The Real Problem with that “Fake News” Chart
Shortly after the presidential election and subsequent fake news freak-out of 2016, the following chart made the rounds on Facebook and Reddit. In my mind, this chart represents just about everything that’s wrong with the current state of civil discourse.
The immediate issue at play is the chart’s dubious omission of new media outlets and alternative presses, which ultimately reinforces the liberal ethos of traditional news outlets — that highly educated elites are the only people who ought to have an authoritative voice in the public sphere. This chart contributes absolutely nothing new to discourse; it’s the same self-important battle-cry that liberals have been shouting since the end of the Progressive Era. I highly doubt anyone has learned anything new from this chart. It’s a simple pat-on-the-back for the many people who already follow traditional news outlets, and a big middle finger to people who, for whatever reason, follow so-called “sensational” or “clickbait” outlets.
Social psychology teaches us that well-intended attempts to correct people can actually reaffirm their false beliefs. When liberals segment Infowars and Brietbart as “Conservative Utter Garbage/Conspiracy Theories”, they risk alienating the people who are most at risk for believing those sources of information. Likewise, when conservatives refer to Addicting Info as a burning pile of liberal trash, they legitimize the website as a trustworthy source of information for people who think that conservative worldviews are inherently wrong.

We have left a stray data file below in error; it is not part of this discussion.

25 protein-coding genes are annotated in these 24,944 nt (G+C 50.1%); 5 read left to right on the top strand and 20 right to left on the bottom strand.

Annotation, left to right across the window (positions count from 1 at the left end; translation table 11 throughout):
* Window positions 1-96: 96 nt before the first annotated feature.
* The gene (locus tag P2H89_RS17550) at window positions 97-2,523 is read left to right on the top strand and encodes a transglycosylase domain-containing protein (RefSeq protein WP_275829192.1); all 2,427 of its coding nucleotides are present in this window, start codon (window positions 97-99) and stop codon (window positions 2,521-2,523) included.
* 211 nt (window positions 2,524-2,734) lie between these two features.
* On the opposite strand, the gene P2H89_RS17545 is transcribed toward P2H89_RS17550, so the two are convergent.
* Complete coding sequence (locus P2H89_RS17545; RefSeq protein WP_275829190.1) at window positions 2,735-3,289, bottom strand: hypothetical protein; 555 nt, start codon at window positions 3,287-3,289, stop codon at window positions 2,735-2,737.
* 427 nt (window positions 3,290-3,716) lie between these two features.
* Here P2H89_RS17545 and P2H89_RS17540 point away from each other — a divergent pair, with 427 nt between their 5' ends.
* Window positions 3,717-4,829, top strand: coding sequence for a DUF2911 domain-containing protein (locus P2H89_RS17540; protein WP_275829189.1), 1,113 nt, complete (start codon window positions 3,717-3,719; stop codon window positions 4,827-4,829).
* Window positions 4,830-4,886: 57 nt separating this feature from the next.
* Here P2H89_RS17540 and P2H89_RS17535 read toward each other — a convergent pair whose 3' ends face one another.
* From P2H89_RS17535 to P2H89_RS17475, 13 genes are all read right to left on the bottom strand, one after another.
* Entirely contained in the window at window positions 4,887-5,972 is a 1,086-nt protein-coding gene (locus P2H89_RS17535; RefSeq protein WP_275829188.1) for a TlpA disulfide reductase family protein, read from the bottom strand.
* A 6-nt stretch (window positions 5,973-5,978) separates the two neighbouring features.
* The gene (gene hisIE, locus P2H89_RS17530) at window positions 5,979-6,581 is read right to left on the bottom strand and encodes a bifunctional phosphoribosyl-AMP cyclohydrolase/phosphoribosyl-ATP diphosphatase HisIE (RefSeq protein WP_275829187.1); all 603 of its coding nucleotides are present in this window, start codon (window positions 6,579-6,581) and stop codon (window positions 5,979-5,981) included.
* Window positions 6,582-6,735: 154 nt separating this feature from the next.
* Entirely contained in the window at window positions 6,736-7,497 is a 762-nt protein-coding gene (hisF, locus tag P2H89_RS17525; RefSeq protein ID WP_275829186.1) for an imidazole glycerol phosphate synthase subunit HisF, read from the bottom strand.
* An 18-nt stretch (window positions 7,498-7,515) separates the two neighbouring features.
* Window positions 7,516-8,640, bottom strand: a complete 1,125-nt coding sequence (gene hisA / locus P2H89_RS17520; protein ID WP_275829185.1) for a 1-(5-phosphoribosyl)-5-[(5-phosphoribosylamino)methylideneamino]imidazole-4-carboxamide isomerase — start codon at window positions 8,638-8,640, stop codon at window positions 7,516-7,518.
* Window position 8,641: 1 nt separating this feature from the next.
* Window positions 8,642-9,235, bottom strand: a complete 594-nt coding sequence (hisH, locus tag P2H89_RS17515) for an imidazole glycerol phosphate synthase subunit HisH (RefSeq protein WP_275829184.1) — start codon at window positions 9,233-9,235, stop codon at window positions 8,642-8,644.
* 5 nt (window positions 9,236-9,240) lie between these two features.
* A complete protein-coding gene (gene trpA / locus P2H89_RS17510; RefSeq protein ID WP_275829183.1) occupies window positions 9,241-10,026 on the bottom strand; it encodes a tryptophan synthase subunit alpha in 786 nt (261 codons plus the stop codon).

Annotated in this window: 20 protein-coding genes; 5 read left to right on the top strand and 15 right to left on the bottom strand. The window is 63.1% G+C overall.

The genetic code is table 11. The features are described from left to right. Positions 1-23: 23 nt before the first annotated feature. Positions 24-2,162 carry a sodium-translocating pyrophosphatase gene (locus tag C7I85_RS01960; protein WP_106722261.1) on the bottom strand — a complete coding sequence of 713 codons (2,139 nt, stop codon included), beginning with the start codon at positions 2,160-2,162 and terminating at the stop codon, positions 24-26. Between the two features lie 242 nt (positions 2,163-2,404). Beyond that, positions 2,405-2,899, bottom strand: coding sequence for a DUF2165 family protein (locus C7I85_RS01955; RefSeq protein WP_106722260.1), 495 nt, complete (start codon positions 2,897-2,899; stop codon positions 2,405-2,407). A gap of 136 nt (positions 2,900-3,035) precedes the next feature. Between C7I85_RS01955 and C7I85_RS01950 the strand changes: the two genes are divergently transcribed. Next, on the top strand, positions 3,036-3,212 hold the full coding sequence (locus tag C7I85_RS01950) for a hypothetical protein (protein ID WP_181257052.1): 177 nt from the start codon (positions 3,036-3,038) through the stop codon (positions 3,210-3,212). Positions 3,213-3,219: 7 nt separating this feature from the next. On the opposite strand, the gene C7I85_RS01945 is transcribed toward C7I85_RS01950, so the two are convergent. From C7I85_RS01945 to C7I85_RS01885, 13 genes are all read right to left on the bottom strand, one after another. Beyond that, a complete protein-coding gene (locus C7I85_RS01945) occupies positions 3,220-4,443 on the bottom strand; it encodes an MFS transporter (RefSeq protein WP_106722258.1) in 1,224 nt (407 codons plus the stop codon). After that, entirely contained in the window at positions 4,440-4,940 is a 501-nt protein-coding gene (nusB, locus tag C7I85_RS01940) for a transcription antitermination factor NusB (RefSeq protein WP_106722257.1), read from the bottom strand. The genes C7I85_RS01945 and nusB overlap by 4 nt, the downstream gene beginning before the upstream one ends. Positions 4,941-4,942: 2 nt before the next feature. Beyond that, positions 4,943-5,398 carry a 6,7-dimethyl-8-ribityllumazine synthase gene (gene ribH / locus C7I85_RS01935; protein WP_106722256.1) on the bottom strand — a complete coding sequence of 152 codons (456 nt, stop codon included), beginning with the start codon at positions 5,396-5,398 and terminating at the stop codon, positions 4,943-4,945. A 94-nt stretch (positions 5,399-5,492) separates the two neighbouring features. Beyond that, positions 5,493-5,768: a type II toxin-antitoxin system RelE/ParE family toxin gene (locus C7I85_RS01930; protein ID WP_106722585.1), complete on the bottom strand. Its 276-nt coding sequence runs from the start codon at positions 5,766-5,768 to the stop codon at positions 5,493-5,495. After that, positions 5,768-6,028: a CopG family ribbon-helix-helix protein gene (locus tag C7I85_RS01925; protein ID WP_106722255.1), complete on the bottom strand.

The same literature suggests that the best way to correct a false belief is to correct like-minded citizens — be a watchdog for the truth in your own echo chambers. This not only means risking face with political allies, but also challenging your own beliefs to weed out or reconcile conflicting facts and narratives, always seeking out the greater truth. You might not be able to convince our opponents that they’re wrong, but you can better people within your own echo chambers by pushing them to accept sincere, rational, and sometimes radical appeals that stand up to tough scrutiny.
We shouldn’t let our friends off the hook for making ill-conceived or ungrounded claims or for sharing charts that espouse antiquated liberal ideals. The first step for breaking out of our echo chambers is to confront those within for the betterment of our ideals.